Oscar Niemeyer liked curves.

The Brazilian architect, who rose to prominence in the 1940s, and died this past week, pushed the limits of concrete. He took a material that had historically been used for slabs, beams and pillars and sculpted it into arches and curves of every kind. At a time when modernist architecture was characterized by ‘rational’ right angles, Niemeyer took his inspiration from Brazil’s beaches, rivers, ocean waves, and women. (He was always mentioning the women.)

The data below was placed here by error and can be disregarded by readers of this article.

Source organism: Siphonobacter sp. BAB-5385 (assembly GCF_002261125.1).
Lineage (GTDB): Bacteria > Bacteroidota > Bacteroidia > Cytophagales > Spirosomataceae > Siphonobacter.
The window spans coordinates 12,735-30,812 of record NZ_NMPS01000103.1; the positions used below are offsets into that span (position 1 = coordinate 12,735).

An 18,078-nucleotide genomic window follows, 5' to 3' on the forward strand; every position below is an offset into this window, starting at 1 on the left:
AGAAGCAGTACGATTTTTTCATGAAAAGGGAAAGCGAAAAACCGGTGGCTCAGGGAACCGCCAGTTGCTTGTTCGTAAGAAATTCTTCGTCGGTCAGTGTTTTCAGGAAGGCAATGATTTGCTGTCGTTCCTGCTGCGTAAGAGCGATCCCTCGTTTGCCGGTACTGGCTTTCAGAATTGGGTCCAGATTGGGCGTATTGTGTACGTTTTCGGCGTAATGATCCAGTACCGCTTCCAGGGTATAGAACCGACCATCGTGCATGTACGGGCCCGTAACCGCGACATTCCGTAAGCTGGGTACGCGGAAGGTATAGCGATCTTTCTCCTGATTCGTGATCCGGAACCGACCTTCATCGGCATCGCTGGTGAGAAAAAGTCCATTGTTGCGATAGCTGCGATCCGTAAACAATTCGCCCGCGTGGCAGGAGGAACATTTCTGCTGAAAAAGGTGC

Seen today, many of Niemeyer’s designs still feel like they come from the future, or at least the future that was promised by the space age. In tribute to the architect, Wired presents some of our favorites.


Tim Maly